Mondaq News Alerts

In order to receive Mondaq News Alerts, users have to complete a separate registration form. This is a personalised service where users choose regions and topics of interest and we send it only to those users who have requested it. Users can stop receiving these Alerts by going to the Mondaq News Alerts page and deselecting all interest areas. In the same way users can amend their personal preferences to add or remove subject areas.


A cookie is a small text file written to a user’s hard drive that contains an identifying user number. The cookies do not contain any personal information about users. We use the cookie so users do not have to log in every time they use the service and the cookie will automatically expire if you do not visit the Mondaq website (or its affiliate sites) for 12 months. We also use the cookie to personalise a user's experience of the site (for example to show information specific to a user's region). As the Mondaq sites are fully personalised and cookies are essential to its core technology the site will function unpredictably with browsers that do not support cookies - or where cookies are disabled (in these circumstances we advise you to attempt to locate the information you require elsewhere on the web). However if you are concerned about the presence of a Mondaq cookie on your machine you can also choose to expire the cookie immediately (remove it) by selecting the 'Log Off' menu option as the last thing you do when you use the site.

Some of our business partners may use cookies on our site (for example, advertisers). However, we have no access to or control over these cookies and we are not aware of any at present that do so.

Log Files

We use IP addresses to analyse trends, administer the site, track movement, and gather broad demographic information for aggregate use. IP addresses are not linked to personally identifiable information.


This web site contains links to other sites. Please be aware that Mondaq (or its affiliate sites) are not responsible for the privacy practices of such other sites. We encourage our users to be aware when they leave our site and to read the privacy statements of these third party sites. This privacy statement applies solely to information collected by this Web site.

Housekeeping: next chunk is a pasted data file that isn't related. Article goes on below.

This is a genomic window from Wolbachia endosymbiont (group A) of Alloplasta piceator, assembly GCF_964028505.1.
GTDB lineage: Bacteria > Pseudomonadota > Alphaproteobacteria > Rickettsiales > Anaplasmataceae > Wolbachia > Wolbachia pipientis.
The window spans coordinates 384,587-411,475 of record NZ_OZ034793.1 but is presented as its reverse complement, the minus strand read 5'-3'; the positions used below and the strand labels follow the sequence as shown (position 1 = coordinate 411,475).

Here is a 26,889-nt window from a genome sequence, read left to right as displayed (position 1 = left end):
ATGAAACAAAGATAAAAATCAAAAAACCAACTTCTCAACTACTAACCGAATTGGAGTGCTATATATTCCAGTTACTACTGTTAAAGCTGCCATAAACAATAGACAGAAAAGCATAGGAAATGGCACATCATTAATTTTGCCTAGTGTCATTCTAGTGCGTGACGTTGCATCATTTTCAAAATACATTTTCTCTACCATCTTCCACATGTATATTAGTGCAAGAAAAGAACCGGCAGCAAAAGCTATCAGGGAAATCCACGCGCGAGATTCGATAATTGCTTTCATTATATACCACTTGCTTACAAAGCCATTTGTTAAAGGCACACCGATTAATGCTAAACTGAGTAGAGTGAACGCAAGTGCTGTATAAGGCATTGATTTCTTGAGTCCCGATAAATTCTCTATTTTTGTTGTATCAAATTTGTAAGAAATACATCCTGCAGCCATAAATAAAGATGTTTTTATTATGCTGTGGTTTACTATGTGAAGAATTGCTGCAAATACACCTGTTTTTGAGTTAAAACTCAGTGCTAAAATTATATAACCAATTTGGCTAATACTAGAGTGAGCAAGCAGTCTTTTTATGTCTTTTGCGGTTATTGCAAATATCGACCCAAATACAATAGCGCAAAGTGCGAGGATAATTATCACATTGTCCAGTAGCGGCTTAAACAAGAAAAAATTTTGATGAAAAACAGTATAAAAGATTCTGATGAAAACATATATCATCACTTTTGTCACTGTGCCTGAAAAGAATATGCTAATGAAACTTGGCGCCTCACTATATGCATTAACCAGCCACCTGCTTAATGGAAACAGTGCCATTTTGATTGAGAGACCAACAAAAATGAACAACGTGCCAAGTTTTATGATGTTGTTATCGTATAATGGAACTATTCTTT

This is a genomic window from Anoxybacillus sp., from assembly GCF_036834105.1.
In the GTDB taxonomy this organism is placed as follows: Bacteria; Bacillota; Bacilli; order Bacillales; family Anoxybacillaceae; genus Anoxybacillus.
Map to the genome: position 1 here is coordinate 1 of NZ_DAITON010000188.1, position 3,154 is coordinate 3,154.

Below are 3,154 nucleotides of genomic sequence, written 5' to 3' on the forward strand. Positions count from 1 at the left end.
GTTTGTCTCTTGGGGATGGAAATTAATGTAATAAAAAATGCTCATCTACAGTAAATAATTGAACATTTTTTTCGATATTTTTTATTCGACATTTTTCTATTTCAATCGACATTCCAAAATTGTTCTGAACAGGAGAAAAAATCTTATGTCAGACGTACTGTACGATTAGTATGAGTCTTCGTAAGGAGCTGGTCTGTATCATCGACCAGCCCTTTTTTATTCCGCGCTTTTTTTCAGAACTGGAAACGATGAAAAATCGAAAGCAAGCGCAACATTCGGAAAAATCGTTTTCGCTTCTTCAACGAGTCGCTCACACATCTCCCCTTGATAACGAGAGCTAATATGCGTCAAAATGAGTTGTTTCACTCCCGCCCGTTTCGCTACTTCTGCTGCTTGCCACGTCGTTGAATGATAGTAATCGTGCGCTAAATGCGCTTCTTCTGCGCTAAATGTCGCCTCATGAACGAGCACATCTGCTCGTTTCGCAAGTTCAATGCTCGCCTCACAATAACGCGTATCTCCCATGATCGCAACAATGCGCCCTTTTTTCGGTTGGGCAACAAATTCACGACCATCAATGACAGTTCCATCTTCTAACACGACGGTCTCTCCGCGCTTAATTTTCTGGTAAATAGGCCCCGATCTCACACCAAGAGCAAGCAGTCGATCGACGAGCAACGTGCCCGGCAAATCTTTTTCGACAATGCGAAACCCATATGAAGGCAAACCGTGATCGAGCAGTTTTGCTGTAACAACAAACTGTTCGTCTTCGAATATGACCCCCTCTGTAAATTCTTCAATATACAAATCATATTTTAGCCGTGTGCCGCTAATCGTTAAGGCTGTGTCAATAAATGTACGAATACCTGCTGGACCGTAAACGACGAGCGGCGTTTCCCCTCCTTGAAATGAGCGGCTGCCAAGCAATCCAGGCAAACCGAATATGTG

Surveys & Contests

From time-to-time our site requests information from users via surveys or contests. Participation in these surveys or contests is completely voluntary and the user therefore has a choice whether or not to disclose any information requested. Information requested may include contact information (such as name and delivery address), and demographic information (such as postcode, age level). Contact information will be used to notify the winners and award prizes. Survey information will be used for purposes of monitoring or improving the functionality of the site.


If a user elects to use our referral service for informing a friend about our site, we ask them for the friend’s name and email address. Mondaq stores this information and may contact the friend to invite them to register with Mondaq, but they will not be contacted more than once. The friend may contact Mondaq to request the removal of this information from our database.


This website takes every reasonable precaution to protect our users’ information. When users submit sensitive information via the website, your information is protected using firewalls and other security technology. If you have any questions about the security at our website, you can send an email to

Correcting/Updating Personal Information

If a user’s personally identifiable information changes (such as postcode), or if a user no longer desires our service, we will endeavour to provide a way to correct, update or remove that user’s personal data provided to us. This can usually be done at the “Your Profile” page or by sending an email to

Notification of Changes

If we decide to change our Terms & Conditions or Privacy Policy, we will post those changes on our site so our users are always aware of what information we collect, how we use it, and under what circumstances, if any, we disclose it. If at any point we decide to use personally identifiable information in a manner different from that stated at the time it was collected, we will notify users by way of an email. Users will have a choice as to whether or not we use their information in this different manner. We will use information in accordance with the privacy policy under which the information was collected.

How to contact Mondaq

You can contact us with comments or queries at

If for some reason you believe Mondaq Ltd. has not adhered to these principles, please notify us by e-mail at and we will use commercially reasonable efforts to determine and correct the problem promptly.